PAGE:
Table 1. Comparison of mycoplasma infections in turkeys.
± (+) (+MM)
± (+) (+MS)
+ (+) (+MS)
Reduced egg production
+ (+) (+MI)
+ (+) (+MI)
Legend: ++ = severe; + = moderate; ± = mild; - absent; (+MM) = mixed infection; (+)* = artificial infection
Source: Kleven and others (1997)
The number of incidents of mycoplasmosis in poultry reported in the
is quite low. (See table 2) They are the reports submitted to the Veterinary Laboratories Agency, part of the Department of the Environment, Food and Rural Affairs and not all cases are reported but they indicate a trend in the frequency of a condition. UK
Table 2. Reported incidents of avian mycoplasmosis in the UK
Source: VIDA (2001)
MM has not been reported in the
in the last four years and MI has been eliminated from the major turkey breeder producers. UK
The antimicrobial sensitivity of all the major mycoplasma species was reviewed by Valks and Burch (2002) between 1990-2000, comparing the sensitivity of tiamulin with other antimicrobials.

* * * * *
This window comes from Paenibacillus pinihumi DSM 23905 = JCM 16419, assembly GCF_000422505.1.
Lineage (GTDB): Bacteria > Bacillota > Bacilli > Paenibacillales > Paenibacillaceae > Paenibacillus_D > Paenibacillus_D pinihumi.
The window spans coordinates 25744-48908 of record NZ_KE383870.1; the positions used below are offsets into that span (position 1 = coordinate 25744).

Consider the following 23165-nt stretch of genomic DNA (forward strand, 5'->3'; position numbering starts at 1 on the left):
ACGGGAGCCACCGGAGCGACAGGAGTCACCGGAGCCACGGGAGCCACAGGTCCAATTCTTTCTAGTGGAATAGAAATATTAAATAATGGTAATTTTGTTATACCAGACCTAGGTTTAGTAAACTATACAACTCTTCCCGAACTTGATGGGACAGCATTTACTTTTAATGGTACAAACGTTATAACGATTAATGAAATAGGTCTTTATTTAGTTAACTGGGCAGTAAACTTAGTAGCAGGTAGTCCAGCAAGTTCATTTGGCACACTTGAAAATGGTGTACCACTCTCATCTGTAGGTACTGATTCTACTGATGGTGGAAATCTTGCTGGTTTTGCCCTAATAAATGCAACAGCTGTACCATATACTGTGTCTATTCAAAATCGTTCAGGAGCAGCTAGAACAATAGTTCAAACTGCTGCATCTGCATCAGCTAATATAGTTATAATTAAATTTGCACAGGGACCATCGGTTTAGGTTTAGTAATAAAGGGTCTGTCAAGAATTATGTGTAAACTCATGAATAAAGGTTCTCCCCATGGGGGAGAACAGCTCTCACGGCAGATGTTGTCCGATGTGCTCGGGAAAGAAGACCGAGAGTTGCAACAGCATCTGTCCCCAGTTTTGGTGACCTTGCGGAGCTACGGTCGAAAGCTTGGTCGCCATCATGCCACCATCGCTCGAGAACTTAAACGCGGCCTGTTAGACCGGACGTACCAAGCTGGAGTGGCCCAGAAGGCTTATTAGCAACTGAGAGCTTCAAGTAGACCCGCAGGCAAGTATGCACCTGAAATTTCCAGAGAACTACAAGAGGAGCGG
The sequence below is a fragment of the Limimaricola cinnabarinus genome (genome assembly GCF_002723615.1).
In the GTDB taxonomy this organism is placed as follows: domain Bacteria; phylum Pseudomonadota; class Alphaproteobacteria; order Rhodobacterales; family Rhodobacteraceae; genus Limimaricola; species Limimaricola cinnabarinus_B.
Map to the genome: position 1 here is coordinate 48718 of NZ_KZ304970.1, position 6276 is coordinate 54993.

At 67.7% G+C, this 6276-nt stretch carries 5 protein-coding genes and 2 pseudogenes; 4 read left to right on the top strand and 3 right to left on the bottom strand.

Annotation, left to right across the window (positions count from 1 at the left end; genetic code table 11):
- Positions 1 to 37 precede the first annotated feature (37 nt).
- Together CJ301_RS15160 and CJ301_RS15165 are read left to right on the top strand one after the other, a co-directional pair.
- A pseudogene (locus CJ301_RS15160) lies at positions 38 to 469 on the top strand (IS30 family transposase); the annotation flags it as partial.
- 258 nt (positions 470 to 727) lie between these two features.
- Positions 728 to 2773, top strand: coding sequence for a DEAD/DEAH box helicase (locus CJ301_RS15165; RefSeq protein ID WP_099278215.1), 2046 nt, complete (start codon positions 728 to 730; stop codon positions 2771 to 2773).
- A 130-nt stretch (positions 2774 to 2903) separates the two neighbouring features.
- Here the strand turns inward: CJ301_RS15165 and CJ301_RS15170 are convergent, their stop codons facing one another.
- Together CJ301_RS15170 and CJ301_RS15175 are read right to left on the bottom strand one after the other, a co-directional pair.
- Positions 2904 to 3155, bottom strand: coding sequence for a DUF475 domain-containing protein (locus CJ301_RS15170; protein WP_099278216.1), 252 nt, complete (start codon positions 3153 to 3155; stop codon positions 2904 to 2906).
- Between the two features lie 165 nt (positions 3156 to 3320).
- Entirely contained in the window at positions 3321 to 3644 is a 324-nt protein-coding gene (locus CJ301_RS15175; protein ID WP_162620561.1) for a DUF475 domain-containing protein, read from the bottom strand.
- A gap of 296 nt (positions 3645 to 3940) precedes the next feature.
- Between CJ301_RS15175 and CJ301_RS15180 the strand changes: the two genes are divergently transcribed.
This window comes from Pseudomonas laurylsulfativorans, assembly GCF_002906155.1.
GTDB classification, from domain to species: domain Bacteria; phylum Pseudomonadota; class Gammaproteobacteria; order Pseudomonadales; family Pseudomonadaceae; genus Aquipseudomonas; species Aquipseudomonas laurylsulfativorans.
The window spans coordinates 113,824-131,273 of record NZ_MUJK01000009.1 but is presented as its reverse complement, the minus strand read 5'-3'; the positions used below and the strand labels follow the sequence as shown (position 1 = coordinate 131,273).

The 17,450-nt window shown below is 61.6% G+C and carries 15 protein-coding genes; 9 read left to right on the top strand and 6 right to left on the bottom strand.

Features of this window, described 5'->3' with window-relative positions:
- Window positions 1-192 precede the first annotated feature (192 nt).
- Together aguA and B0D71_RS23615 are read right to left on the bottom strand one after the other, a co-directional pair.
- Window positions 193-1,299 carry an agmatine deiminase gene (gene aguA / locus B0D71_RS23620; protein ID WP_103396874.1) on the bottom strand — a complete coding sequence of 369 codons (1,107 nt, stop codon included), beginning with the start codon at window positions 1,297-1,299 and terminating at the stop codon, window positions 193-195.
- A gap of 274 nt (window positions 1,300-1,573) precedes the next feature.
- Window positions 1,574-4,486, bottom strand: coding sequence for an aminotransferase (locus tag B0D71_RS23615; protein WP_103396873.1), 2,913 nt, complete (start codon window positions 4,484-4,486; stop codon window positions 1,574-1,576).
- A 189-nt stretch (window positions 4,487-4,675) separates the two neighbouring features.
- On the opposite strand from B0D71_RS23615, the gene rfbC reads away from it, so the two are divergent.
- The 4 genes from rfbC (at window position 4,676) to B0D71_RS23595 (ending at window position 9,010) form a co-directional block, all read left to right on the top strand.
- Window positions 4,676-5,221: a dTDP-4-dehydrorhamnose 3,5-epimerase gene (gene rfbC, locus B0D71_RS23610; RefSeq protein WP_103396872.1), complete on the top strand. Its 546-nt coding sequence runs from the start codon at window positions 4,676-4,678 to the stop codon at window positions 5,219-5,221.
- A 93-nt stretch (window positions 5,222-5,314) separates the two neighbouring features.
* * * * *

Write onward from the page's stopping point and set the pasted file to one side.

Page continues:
Table 3. Antimicrobial sensitivity ranges of various antimicrobials (μg/ml) against MG, MS, MM and MI, reported between 1990 and 2000.
Legend: () no of isolates: * = turkey and chicken isolates Source: Valks and Burch (2002)
Tiamulin is very active against almost all of the common mycoplasma species found in turkeys. Tylosin and oxytetracycline show clear signs of potential resistance for all four species of mycoplasma with some very high MICs recorded. Lincomycin has some resistance development for MG, MM and clearly for MI. Enrofloxacin has some borderline resistant MG and MM strains but MS and MI would all appear to be sensitive.
Tiamulin is very well absorbed in the turkey and achieves high blood levels in comparison with other antibiotics such as tylosin.
Graph 1. Comparative pharmacokinetics of tiamulin and tylosin in turkeys
Source: Laber and Schutze (1976)
Tiamulin has good tissue penetration and has an affinity for respiratory tissues such as the lung as well as concentrating in eggs. In studies in breeder turkey hens given tiamulin at 0.025% in the drinking water for 5 days, antimicrobially active residues of tiamulin could be found in eggs for 12 days after treatment. Levels well above the MICs of most turkey mycoplasmas (0.25μg/ml) are still found at 9 days and this approach was considered to offer potentially an excellent way to control the transmission of mycoplasmas via the egg.